Those who follow the market are aware US 10-year bond yields have been rising steadily since July 2016.
But what many people don’t know is that there is a hidden debt bomb that could blow up in the next two years — leveraged loans.
A leveraged loan is a debt instrument made by lending syndicates to non-investment grade companies.
Usually pegged to the three month LIBOR, they are sometimes considered a safe-haven from the rising interest rates we have discussed.
But in some ways they are like the pay-day loans of the business world.
If you want to worry about something — this is it
As the head of JP Morgan’s US$100 billion alternatives investment arm notes the leveraged loan market consists of:
‘Private entities, that buy and sell private, direct lending and debt to each other. Unregulated, generally. It’s a shadow market. I would argue it’s a shadow banking market.’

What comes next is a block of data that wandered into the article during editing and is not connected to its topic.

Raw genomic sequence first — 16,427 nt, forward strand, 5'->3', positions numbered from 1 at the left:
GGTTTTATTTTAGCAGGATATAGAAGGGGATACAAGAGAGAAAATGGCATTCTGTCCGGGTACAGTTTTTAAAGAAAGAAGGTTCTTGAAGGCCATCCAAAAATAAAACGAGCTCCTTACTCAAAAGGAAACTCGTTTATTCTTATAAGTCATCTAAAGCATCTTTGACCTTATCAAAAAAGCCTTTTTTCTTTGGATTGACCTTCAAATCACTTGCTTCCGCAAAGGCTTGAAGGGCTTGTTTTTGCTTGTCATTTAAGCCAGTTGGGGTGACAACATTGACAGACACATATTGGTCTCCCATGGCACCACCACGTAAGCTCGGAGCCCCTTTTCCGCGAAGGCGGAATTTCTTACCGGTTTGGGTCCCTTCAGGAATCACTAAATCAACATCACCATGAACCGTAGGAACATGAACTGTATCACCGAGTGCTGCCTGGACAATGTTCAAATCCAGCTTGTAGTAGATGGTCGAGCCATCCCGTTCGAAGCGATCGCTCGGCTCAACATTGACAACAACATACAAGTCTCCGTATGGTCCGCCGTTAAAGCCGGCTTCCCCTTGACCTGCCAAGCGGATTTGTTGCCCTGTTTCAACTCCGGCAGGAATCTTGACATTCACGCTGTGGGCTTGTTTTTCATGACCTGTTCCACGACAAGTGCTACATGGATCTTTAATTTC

He goes on to ominously say that:
‘If you want to worry about something in the next two or three years, this is it.’
Just like the sub-prime mortgage crisis of 2008 that set off the GFC, loosening of regulation is partly to blame.
The terms of the loans are set out in something called a covenant which stipulates what the borrower must do to preserve the interest of the loan.
This could include things like leverage ratios.
Leveraged loans put global recession on the cards
But increasingly, these covenants have been weakened to allow for more lending to take place.
More than 80% of new loans are now characterised as ‘covenant lite’.
This insidious debt bomb has now reached upwards of $1.36 billion in value.
As the Bank of England recently warned:
‘The global leveraged loan market was larger than — and was growing as quickly as — the US sub-prime mortgage market had been in 2006.’
And below we have a chart that maps out the risk of recession over different periods of time:
Things are starting to look pretty bad indeed.
It could be the leveraged loan market that sets it all off.
For Markets & Money